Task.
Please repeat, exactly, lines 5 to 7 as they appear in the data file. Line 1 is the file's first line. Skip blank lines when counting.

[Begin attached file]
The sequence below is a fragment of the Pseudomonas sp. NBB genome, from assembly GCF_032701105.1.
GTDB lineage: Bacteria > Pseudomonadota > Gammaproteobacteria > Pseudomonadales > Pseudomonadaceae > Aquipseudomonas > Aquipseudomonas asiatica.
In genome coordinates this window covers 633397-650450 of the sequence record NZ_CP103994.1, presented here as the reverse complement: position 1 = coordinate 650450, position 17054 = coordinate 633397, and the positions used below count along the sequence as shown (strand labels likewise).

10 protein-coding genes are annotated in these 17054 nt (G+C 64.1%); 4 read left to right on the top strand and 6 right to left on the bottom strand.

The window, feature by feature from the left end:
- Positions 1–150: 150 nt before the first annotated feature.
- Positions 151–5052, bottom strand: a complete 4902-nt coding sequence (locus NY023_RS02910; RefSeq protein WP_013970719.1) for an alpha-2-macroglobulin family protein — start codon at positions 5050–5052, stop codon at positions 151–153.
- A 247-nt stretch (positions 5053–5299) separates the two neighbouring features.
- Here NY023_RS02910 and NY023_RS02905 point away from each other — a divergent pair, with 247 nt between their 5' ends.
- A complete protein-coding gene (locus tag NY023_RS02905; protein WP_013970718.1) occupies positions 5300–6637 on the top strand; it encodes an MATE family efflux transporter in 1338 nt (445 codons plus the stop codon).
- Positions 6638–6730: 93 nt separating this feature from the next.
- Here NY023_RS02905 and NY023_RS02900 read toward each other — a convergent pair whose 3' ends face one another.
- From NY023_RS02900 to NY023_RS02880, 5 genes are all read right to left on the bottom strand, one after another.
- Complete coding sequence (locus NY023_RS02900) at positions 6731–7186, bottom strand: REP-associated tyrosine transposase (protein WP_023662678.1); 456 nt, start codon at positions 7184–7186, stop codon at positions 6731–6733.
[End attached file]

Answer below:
The window, feature by feature from the left end:
- Positions 1–150: 150 nt before the first annotated feature.
- Positions 151–5052, bottom strand: a complete 4902-nt coding sequence (locus NY023_RS02910; RefSeq protein WP_013970719.1) for an alpha-2-macroglobulin family protein — start codon at positions 5050–5052, stop codon at positions 151–153.